Up Among the Treetops
Ghana is one of the most exhilarating places in West Africa, with vibrant cities, dense rainforests, picturesque coastlines, historic UNESCO sites, and heart-pounding traditional drum and dance performances. At times, it can be a solemn place, given its tragic past as a major shipping point for Africans being sent to America as slaves. But mostly, it’s lively and inspiring, renowned for its friendly people and a government that’s often cited as a model of democracy on the continent. After becoming the first sub-Saharan African nation to gain independence, it experienced some instability but then peacefully transitioned into a stable democracy during the 1990s.
While Ghana is politically calm, it doesn’t lack excitement in other areas. For the biggest adrenaline rush, head to Kakum National Park in the Central Region, about an hour north of Cape Coast and Elmina. More than 200 species of birds and countless butterflies have been spotted in this pristine rainforest, and monkeys often swing from the tree branches. For your own bird’s-eye view, venture across the long and wobbly Kakum Canopy Walkway. You might feel like a tightrope walker as you balance on this set of swaying bridges, suspended 40 m (130 ft.) above the ground. It stretches for 330 m (1,082 ft.) between seven trees with viewing platforms. As you step along the narrow wooden planks, attached to steel cables and netting, try to ignore your sweaty palms and shaking legs long enough to look around. Surrounded by lush, green plants and chirping birds, you’ll be awed by the unforgettable perspective up here. Established in 1990 on 350 sq. km (135 sq. miles) of land, the Kakum National Park is protected by the Ghana Heritage and Conservation Trust (www.ghct.org.gh).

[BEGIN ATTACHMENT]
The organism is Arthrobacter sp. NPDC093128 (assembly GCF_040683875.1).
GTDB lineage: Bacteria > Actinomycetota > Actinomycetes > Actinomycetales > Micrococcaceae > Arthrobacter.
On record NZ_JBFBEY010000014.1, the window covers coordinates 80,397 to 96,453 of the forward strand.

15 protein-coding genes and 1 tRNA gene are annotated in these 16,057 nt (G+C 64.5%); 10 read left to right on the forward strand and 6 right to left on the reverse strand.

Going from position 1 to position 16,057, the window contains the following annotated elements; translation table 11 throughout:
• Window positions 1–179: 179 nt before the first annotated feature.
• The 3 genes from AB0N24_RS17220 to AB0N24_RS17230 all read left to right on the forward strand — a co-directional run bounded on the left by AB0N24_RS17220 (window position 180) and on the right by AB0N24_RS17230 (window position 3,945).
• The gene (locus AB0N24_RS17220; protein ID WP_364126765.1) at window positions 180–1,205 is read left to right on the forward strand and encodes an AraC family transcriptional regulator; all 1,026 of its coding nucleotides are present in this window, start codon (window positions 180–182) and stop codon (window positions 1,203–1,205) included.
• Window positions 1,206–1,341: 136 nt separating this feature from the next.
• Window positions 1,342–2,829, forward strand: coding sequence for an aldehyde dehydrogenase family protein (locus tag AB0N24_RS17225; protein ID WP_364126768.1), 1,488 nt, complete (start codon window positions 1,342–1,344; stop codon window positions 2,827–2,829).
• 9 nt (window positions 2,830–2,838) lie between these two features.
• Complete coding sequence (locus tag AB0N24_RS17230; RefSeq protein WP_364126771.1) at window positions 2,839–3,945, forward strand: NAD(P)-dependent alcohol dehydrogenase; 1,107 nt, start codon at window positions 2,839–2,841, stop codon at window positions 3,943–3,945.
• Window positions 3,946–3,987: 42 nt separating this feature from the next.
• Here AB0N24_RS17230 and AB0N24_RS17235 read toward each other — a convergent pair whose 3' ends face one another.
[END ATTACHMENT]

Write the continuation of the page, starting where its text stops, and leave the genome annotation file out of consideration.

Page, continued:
After you’ve survived your sky-high adventure, keep the energy level up by heading to Elmina for a Bakatue dance and drum performance. Every day, at 5 pm, a small local troupe holds rehearsals in the west wing of St. George’s Castle. Common instruments include a tall kaganu drum, a squat round kidi drum, and a cowbell-shaped gangkogui. Dances often include a call-and-response routine, and audience members are almost always invited to join in.
When the festive dancing isn’t going on, St. George’s Castle is a more somber place. This site, like Cape Coast Castle, was one of the major stops along the Atlantic slave trade route. Today, both structures have been extensively restored by the Ghanaian government and are recognized as UNESCO World Heritage Sites. These important remnants of a grave history are well worth visiting. But after you’ve seen them, head over to Kotokuruba Market for a brighter look at modern-day Ghana, where people enjoy lively commerce, rich cultural traditions, and, most importantly, freedom.
Ghana Tourism, P.O. Box GP 4386, Accra ( 233/21-222-153; www.touringghana.com) and Kakum National Park, Dunkwa Rd. ( 233/04-232-583; www.ghana-net.com/kakumnationalpark.aspx).
Tour: Expert Travel and Tours, P.O. Box 0823 Osu, Accra ( 233/21-775-498; www.expertravel.com.gh).
When to Go: Year-round.
Kotoka International Airport in Accra.
$$ Coconut Grove Beach Resort, Mmoframa Akyinim, Elmina ( 233/42-401-005; www.coconutgrovehotels.com.gh).